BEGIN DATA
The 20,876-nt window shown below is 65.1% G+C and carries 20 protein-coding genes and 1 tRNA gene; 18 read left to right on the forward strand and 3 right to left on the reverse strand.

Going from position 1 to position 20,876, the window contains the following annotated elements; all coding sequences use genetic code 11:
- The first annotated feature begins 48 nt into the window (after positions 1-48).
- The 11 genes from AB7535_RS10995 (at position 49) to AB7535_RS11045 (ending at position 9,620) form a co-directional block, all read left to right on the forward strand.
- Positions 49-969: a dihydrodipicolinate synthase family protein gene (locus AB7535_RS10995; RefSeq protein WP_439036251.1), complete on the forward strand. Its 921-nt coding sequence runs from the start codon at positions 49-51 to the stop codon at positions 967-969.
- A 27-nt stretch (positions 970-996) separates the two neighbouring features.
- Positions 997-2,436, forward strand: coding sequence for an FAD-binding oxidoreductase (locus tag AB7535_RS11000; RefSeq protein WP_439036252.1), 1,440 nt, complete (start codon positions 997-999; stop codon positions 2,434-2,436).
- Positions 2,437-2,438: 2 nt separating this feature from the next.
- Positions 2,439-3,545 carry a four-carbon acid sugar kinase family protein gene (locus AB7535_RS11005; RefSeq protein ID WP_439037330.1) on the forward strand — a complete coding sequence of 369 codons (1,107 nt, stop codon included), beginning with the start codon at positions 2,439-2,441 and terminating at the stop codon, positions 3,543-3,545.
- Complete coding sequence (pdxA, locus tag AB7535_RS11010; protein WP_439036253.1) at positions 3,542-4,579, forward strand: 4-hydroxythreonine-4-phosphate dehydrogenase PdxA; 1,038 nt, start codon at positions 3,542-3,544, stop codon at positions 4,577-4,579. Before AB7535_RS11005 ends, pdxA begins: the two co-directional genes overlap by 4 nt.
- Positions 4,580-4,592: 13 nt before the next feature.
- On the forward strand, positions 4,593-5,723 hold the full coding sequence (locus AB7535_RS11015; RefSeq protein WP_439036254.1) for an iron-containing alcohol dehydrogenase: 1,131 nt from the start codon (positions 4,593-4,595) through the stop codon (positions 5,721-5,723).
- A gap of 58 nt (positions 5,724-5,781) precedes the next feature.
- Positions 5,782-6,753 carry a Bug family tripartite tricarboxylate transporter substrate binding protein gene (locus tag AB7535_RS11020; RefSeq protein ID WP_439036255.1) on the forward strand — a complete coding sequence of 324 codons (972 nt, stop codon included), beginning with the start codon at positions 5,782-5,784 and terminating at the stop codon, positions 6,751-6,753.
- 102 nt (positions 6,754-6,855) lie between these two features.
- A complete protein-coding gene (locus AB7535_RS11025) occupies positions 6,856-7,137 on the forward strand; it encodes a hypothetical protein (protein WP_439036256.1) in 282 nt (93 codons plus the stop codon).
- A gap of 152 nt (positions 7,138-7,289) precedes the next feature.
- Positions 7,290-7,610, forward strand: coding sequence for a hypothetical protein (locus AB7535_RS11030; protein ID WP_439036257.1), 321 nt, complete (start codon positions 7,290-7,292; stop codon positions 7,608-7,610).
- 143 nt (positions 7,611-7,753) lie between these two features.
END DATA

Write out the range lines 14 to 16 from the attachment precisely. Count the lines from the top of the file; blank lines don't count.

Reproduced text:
- Positions 5,782-6,753 carry a Bug family tripartite tricarboxylate transporter substrate binding protein gene (locus tag AB7535_RS11020; RefSeq protein ID WP_439036255.1) on the forward strand — a complete coding sequence of 324 codons (972 nt, stop codon included), beginning with the start codon at positions 5,782-5,784 and terminating at the stop codon, positions 6,751-6,753.
- 102 nt (positions 6,754-6,855) lie between these two features.
- A complete protein-coding gene (locus AB7535_RS11025) occupies positions 6,856-7,137 on the forward strand; it encodes a hypothetical protein (protein WP_439036256.1) in 282 nt (93 codons plus the stop codon).